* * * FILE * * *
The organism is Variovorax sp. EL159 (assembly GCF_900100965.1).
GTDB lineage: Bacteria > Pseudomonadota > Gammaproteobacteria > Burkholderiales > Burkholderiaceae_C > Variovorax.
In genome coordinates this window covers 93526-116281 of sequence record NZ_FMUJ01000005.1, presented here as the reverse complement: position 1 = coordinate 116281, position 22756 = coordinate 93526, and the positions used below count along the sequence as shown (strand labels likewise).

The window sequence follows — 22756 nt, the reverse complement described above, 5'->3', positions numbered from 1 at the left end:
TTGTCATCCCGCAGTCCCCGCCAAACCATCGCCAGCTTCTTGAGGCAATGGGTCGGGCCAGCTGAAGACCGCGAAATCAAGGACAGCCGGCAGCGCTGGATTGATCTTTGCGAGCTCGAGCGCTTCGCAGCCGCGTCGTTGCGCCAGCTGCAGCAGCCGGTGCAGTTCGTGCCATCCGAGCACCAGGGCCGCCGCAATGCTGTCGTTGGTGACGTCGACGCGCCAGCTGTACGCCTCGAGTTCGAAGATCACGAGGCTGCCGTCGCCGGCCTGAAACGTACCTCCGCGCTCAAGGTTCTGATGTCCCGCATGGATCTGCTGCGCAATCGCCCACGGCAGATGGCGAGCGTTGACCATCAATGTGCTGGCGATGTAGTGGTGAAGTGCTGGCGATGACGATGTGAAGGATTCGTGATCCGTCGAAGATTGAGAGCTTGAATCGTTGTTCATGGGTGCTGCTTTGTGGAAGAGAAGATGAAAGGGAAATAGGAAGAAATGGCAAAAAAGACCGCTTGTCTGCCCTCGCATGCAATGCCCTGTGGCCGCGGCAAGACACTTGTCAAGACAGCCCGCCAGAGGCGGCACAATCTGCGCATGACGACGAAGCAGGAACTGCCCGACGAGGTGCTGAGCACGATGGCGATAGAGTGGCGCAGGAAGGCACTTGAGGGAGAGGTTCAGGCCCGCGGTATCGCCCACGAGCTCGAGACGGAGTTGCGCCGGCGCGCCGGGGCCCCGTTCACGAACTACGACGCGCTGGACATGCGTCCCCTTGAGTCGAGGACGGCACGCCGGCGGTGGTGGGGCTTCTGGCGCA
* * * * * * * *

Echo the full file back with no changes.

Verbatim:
The organism is Variovorax sp. EL159 (assembly GCF_900100965.1).
GTDB lineage: Bacteria > Pseudomonadota > Gammaproteobacteria > Burkholderiales > Burkholderiaceae_C > Variovorax.
In genome coordinates this window covers 93526-116281 of sequence record NZ_FMUJ01000005.1, presented here as the reverse complement: position 1 = coordinate 116281, position 22756 = coordinate 93526, and the positions used below count along the sequence as shown (strand labels likewise).

The window sequence follows — 22756 nt, the reverse complement described above, 5'->3', positions numbered from 1 at the left end:
TTGTCATCCCGCAGTCCCCGCCAAACCATCGCCAGCTTCTTGAGGCAATGGGTCGGGCCAGCTGAAGACCGCGAAATCAAGGACAGCCGGCAGCGCTGGATTGATCTTTGCGAGCTCGAGCGCTTCGCAGCCGCGTCGTTGCGCCAGCTGCAGCAGCCGGTGCAGTTCGTGCCATCCGAGCACCAGGGCCGCCGCAATGCTGTCGTTGGTGACGTCGACGCGCCAGCTGTACGCCTCGAGTTCGAAGATCACGAGGCTGCCGTCGCCGGCCTGAAACGTACCTCCGCGCTCAAGGTTCTGATGTCCCGCATGGATCTGCTGCGCAATCGCCCACGGCAGATGGCGAGCGTTGACCATCAATGTGCTGGCGATGTAGTGGTGAAGTGCTGGCGATGACGATGTGAAGGATTCGTGATCCGTCGAAGATTGAGAGCTTGAATCGTTGTTCATGGGTGCTGCTTTGTGGAAGAGAAGATGAAAGGGAAATAGGAAGAAATGGCAAAAAAGACCGCTTGTCTGCCCTCGCATGCAATGCCCTGTGGCCGCGGCAAGACACTTGTCAAGACAGCCCGCCAGAGGCGGCACAATCTGCGCATGACGACGAAGCAGGAACTGCCCGACGAGGTGCTGAGCACGATGGCGATAGAGTGGCGCAGGAAGGCACTTGAGGGAGAGGTTCAGGCCCGCGGTATCGCCCACGAGCTCGAGACGGAGTTGCGCCGGCGCGCCGGGGCCCCGTTCACGAACTACGACGCGCTGGACATGCGTCCCCTTGAGTCGAGGACGGCACGCCGGCGGTGGTGGGGCTTCTGGCGCA